On a surface level, Swept Away (or, as the longer formal title goes, Swept Away . . . by an Unusual Destiny in the Blue Sea of August) is likely the most accessible film that politically charged Italian director Lina Wertmüller ever made. The plot is simple, and the polemics are easy to unpack because most of the film comprises arguments between the same two characters, one of whom represents capitalism and the other communism. Yet in some ways, Swept Away is as challenging and problematic as Wertmüller’s other work. The movie is way too long, with lots of screen time chewed up by repetitive screaming matches, and the gender politics are a hot mess. At one point, the male protagonist exclaims, “Bitch, you’re more beautiful when I hit you.” Even worse, a man successfully woos the female antagonist by raping her. Let it never be said that male filmmakers have a monopoly on demeaning iconography.
Set in and around a rocky island in the Mediterranean, the story begins with a small yacht cruising through perfect waters for a relaxing getaway. The trip was commissioned by Pavone (Riccardo Salvino), whose wife, Raffaella (Mariangela Melato), is a narcissistic harpy. Lean and tan, with a shapely figure and bleach-blonde hair, she’s glamorous but insufferable, perpetually complaining about the servants on the yacht. Gennarino (Giancarlo Giannini) receives most of her invective. A proud communist, he perceives Raffaella as the epitome of ugly elitism. One day, she rises late and demands that Gennarino take her to a swimming cove in a small dinghy. Predictably, they’re separated from the yacht, tossed about by a storm, and stranded on an island. Circumstances allow Gennarino to change his social status by demanding that Raffaella serve him. Her screechy resistance hardens his resolve, illustrating how repression foments rebellion, until he becomes as great a monster as his companion. He beats Raffaella, taunts her diminished position, and finally rapes her.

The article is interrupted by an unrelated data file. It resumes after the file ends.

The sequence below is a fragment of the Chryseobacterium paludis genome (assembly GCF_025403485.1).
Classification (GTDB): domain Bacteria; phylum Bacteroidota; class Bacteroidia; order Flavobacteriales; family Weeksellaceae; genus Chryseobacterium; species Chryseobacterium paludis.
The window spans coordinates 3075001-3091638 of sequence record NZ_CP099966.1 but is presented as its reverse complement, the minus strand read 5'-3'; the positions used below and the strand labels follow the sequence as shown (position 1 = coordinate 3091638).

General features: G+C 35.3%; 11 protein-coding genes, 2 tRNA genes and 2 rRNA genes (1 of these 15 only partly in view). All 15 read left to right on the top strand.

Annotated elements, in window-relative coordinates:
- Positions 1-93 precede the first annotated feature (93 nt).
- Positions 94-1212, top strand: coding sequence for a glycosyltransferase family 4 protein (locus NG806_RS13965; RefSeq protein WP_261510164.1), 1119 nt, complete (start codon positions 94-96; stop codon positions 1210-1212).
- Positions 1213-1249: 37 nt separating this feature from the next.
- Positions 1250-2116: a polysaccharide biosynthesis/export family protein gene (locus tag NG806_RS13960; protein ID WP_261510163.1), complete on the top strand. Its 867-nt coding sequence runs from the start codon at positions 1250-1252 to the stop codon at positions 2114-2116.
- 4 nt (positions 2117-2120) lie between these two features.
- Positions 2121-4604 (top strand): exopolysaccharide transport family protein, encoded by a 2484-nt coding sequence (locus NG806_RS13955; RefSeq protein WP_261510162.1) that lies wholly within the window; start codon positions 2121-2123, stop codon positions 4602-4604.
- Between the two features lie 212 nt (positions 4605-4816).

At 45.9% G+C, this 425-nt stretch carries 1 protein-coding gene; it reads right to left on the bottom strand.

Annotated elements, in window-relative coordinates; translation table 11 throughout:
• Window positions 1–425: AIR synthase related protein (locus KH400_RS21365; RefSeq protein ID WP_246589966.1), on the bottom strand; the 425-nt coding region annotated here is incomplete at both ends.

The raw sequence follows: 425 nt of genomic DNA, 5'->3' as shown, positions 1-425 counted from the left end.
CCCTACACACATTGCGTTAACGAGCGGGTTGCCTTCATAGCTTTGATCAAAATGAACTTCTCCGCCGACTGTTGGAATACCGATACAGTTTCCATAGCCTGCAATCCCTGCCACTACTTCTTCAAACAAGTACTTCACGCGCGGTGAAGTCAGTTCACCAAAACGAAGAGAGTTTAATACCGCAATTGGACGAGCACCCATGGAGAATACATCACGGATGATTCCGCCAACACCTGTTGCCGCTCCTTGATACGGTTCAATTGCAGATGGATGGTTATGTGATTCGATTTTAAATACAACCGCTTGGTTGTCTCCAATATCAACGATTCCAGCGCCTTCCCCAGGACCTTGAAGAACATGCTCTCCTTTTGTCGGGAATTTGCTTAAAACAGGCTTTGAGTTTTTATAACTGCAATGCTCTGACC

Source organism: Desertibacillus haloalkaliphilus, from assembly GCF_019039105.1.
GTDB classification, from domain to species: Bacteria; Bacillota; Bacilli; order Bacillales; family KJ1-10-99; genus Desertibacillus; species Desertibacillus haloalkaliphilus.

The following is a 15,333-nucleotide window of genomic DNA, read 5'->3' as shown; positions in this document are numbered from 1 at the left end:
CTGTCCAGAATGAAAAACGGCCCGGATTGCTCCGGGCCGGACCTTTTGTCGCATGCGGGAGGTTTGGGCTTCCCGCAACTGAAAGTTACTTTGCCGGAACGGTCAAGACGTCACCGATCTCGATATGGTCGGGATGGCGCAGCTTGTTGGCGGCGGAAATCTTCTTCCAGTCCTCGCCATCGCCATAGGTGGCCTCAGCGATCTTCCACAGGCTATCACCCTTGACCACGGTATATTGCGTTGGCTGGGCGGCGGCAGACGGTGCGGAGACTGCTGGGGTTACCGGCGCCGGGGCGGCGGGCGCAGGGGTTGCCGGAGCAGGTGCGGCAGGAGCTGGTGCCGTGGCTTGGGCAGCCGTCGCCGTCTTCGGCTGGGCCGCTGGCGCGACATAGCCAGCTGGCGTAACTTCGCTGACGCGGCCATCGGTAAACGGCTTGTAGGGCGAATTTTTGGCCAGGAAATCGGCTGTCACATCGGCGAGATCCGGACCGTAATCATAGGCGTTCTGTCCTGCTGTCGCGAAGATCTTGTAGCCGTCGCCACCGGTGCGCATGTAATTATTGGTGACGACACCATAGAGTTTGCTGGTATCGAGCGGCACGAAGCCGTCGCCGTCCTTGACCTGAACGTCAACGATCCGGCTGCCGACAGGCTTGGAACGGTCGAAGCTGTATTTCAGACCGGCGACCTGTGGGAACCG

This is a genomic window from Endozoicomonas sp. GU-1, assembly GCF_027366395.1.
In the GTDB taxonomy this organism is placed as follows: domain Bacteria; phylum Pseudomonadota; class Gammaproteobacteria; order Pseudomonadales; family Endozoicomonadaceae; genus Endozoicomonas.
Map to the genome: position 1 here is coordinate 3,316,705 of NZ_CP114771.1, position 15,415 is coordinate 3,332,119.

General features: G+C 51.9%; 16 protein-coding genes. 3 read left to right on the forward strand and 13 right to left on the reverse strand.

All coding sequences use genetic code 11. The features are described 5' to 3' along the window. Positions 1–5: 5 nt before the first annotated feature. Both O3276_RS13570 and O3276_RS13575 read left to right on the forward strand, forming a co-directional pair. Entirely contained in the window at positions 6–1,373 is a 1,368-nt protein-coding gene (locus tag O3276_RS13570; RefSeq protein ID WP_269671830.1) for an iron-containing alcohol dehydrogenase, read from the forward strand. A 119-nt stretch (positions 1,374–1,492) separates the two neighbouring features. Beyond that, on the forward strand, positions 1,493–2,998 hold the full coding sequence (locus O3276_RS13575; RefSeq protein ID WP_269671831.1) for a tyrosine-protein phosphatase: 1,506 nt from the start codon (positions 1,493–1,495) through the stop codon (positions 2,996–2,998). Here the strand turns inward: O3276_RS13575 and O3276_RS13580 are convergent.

All of this is as unpleasant to watch as it sounds, even though the cinematography is quite beautiful, as are the locations. Also keeping Swept Away basically tolerable are flashes of humor. Yet Swept Away is far too cruel to click as a battle-of-the-sexes farce. After all, both major characters are horrible people. This makes it nearly impossible to care what happens to them, thereby sapping energy from Wertmüller’s twisted attempt at a love story. Swept Away is interesting from a political perspective, not so much from a human perspective. Nonetheless, frequent Wertmüller leading man Giannini sells his outlandish role with charisma and intensity. Nearly three decades later, pop singer and occasional actress Madonna remade this movie with her then-husband, director Guy Ritchie. Even with Giannini’s son, Adriano, assuming his father’s old role, Swept Away (2002) bombed.
Swept Away: FUNKY